Buckhorn WMA is visited by many neo-tropical and shorebird bird species annually and home to large numbers of passerine and wading birds. The areas managed for waterfowl, wading birds, and shorebirds along with the sloughs and waterways offer excellent waterfowl hunting and viewing opportunity. The American Bird Conservancy has recognized Buckhorn WMA in its Important Birding Areas Program.

Public Use:

The largest user group of this area is deer hunters. The Department maintains a system of all-weather gravel roads and several ATV trails that provide access to area users. Several walking trails follow pipelines rights-of-way. Boat launches are available on most area lakes. Four permit stations located at major entrances to the area are provided to meet self-clearance requirements. No camping areas are available on Buckhorn WMA. The one and one-half mile Brushy Lake Nature Trail located adjacent to the Clydesdale Road provides a unique opportunity for nature lovers to enjoy both aquatic and terrestrial aspects of the bottomland hardwoods ecosystem.

Other Public Use:

Please refer to the WMA rules and regulations for permitted activities. In addition to hunting, trapping, and fishing other common activities include boating, commercial fishing, hiking, birding/sightseeing, horseback riding, berry picking, frogging, raccoon field trials, and crayfishing. A recreational lottery for alligators is allowed each year also.

Additional information may be obtained from LDWF, 368 CenturyLink Drive, Monroe, LA 71203. Phone (318) 343-4044.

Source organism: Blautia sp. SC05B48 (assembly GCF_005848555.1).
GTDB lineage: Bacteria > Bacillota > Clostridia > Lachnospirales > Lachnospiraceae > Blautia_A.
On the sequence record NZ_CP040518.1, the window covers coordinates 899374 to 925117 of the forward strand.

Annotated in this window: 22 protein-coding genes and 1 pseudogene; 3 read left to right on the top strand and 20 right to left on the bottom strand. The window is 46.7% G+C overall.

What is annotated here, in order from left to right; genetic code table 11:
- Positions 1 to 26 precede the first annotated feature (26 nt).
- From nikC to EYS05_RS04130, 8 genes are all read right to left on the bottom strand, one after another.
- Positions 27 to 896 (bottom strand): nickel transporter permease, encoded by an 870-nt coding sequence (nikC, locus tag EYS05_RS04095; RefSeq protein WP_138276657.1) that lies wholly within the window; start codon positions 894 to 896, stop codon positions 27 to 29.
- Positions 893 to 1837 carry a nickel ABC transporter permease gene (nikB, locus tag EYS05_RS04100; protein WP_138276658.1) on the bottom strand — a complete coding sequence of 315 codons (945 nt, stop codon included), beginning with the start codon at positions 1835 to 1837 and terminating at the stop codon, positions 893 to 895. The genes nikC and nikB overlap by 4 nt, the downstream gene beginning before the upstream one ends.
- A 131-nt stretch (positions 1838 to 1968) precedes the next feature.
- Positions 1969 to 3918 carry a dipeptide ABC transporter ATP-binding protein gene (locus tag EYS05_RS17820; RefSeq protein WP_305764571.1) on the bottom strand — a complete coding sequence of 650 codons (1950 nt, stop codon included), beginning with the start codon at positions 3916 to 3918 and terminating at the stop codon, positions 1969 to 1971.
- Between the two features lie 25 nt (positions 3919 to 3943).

Regulations:

Buckhorn (Department Owned – 11,262 Acres, Monroe Office)

 

Big Lake

Information
Owned: 
Louisiana Department of Wildlife and Fisheries
Acreage: 
19,231 Acres
Contact
Email: 
lmoak@wlf.la.gov
Phone: 
318-343-4044
Map: 

Overview:

Size, Location and History

Big Lake Wildlife Management Area consists of 19,231 acres located 12 miles east of Gilbert, La. The eastern boundary of Big Lake WMA is contiguous with a portion of the western boundary of Tensas River National Wildlife Refuge, together these areas form one of the largest remaining tracts of the vast bottomland hardwood forests that historically composed the lower Mississippi River floodplain from lower Illinois to the Gulf of Mexico. Major access routes to Big Lake WMA are Louisiana Highways 4 and 610. The area was purchased by the Department of Wildlife and Fisheries through the Rockefeller Fund in three components between 1983 and 1985; 9,833 acres 1983, 4,888 acres 1984, and 4,510 acres 1985.

Description of Landscape:

The topography is flat with some ridges and generally poorly drained, terrain varies from 55-65 feet M.S.L. Seasonal flooding occurs dependent on water levels within the Tensas River, but periodic flooding may occur anytime after periods of heavy rainfall. Abandoned and active mineral exploration and production sites, roadways, pipelines, and open-water lakes, sloughs, and bayous provide diversity throughout the area. Seven small lakes and six small bayous, approximately 200 acres and 25 miles of waterways, respectively, can be found on the area.